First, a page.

Dillian Whyte is adamant that he can still compete with the best despite losing to Tyson Fury in his long-awaited world title bout.
Whyte (28-3, 19 KOs) was the first to admit that boxing changed his life. From a difficult childhood in Jamaica to a violent adulthood on the streets of Brixton, the brawling heavyweight boxer opened up about the sport as his savior.
Despite now having three losses on his record, he still reiterates his love for the game. Betting.
“The flame that keeps on burning in combat sports has given me the buzz to change my life. It gives me the buzz to put down the weapon. Combat sport has allowed me to change my life and become a better, greater man. It gives me a meaning, and to me that’s what’s really important.”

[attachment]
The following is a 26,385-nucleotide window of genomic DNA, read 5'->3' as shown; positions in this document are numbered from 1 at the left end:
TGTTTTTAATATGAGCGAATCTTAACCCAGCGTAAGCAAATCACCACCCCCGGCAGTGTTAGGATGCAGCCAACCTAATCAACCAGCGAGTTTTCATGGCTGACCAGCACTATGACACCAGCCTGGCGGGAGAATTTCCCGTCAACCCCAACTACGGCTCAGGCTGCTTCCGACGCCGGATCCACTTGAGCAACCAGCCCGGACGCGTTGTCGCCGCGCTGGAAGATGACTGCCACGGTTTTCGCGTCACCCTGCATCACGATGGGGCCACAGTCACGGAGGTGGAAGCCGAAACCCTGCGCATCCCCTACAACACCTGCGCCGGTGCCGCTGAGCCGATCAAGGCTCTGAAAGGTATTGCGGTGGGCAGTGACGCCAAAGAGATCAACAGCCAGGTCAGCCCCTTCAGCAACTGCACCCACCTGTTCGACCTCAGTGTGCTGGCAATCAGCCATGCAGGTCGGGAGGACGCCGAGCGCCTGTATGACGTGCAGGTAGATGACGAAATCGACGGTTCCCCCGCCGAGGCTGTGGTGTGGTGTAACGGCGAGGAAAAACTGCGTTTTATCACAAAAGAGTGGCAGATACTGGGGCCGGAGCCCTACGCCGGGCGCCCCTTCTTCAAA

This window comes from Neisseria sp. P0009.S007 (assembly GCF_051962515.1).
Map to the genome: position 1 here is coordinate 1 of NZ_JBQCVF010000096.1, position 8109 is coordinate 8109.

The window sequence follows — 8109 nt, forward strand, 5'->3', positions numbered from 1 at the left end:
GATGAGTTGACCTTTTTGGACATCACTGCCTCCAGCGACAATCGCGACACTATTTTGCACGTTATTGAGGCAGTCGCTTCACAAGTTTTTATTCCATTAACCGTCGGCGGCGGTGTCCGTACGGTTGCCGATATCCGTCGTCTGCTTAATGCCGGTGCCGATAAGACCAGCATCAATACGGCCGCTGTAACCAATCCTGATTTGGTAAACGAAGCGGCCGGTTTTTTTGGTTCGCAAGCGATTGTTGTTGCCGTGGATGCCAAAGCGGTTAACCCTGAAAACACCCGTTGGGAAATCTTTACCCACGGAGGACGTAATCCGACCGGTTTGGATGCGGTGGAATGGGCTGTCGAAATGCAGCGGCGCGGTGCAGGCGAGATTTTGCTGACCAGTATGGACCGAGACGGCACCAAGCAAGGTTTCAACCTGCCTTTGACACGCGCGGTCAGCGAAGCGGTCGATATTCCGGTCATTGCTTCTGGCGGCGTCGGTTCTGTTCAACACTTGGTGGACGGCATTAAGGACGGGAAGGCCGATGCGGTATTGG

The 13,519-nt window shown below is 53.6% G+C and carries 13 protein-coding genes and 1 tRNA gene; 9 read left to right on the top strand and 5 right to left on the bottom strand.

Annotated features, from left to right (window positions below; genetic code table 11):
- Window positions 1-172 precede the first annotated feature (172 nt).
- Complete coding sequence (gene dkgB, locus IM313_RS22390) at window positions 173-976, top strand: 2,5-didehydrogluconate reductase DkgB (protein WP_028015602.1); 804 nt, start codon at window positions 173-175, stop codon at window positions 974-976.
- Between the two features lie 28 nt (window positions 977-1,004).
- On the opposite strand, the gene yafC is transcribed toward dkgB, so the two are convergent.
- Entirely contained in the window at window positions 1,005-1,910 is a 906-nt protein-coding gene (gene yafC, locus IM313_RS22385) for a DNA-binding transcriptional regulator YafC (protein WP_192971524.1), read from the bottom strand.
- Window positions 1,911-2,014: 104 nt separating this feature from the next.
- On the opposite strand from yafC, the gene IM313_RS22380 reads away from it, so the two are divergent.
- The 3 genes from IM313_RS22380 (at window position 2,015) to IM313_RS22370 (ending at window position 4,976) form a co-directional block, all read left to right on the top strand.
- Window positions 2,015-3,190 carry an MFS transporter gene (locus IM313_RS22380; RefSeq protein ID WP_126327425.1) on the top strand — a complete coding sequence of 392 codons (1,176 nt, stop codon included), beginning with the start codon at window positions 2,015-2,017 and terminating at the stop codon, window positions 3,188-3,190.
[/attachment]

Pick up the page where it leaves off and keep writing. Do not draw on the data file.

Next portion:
His most recent loss was at the hands of ‘King Gypsy’ in April this year. Whyte admits it’s “skillful” – although he thinks it depends on Fury’s size rather than skill or speed. He was knocked out in the sixth round after an all-out punch.
“I still have time and I am still young enough to correct my mistakes and stand there and have a very good chance of becoming a world heavyweight champion.
The fight with Fury is a tough one. I knew it was going to be a tough fight because he was so big. People say he’s fast and a great fighter but he’s not, he’s just a big guy. During the fight, he just pushed me through because he was a strong person. That’s because he’s so big because I’m not someone who gets pushed around easily.”
‘The Bodysnatcher’ returns to the ring this weekend against undefeated American, Jermaine Franklin. He will be hoping for a win to come back with a title in 2023. If he does, a rematch against British rival Anthony Joshua is likely to await.